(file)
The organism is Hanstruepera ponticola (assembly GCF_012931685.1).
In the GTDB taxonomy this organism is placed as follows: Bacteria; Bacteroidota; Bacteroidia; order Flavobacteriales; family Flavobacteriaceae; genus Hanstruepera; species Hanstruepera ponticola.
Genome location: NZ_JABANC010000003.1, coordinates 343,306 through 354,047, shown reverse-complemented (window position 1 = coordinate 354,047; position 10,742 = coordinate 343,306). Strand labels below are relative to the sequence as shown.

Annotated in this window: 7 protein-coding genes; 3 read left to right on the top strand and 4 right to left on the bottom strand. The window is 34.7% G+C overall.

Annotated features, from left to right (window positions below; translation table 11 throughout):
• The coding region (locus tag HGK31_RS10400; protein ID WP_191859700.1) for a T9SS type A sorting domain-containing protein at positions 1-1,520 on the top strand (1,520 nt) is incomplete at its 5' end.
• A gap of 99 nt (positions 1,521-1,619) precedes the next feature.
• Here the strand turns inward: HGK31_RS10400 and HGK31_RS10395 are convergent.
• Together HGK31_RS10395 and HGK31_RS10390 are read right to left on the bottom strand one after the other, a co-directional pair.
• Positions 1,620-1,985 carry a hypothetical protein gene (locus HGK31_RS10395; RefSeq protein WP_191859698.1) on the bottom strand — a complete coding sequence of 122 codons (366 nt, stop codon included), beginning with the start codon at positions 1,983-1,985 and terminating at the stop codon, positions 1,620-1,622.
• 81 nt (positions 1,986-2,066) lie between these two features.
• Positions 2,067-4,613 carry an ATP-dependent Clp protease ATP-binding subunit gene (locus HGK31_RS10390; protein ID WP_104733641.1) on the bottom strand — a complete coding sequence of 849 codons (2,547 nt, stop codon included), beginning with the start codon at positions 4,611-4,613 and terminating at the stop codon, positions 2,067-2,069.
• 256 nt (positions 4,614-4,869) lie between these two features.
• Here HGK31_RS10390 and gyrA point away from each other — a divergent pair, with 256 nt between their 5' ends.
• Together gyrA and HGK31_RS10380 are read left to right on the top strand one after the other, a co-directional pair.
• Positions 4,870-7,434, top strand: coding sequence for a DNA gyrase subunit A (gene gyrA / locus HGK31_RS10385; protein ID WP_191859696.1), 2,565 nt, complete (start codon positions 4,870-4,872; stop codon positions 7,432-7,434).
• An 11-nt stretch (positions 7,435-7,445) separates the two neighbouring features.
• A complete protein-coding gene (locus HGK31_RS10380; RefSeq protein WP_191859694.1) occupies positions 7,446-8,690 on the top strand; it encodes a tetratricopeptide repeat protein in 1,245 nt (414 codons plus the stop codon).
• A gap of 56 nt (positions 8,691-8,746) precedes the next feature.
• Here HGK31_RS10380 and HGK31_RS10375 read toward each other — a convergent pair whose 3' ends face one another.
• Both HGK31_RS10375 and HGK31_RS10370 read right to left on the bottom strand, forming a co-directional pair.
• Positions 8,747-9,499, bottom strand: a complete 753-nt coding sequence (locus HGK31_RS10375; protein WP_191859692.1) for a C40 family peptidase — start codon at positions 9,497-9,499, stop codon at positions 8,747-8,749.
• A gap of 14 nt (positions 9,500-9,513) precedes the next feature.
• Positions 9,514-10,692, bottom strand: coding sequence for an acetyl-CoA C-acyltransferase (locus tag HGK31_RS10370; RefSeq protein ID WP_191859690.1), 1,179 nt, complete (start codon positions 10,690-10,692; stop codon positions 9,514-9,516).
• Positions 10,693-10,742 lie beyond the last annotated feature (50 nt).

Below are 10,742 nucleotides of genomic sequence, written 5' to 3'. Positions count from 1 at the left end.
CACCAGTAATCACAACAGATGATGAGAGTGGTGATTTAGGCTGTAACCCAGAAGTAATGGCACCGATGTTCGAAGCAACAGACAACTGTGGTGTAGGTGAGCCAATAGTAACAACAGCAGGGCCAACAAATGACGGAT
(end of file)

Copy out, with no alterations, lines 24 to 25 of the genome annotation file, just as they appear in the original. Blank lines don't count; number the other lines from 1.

• Positions 9,514-10,692, bottom strand: coding sequence for an acetyl-CoA C-acyltransferase (locus tag HGK31_RS10370; RefSeq protein ID WP_191859690.1), 1,179 nt, complete (start codon positions 10,690-10,692; stop codon positions 9,514-9,516).
• Positions 10,693-10,742 lie beyond the last annotated feature (50 nt).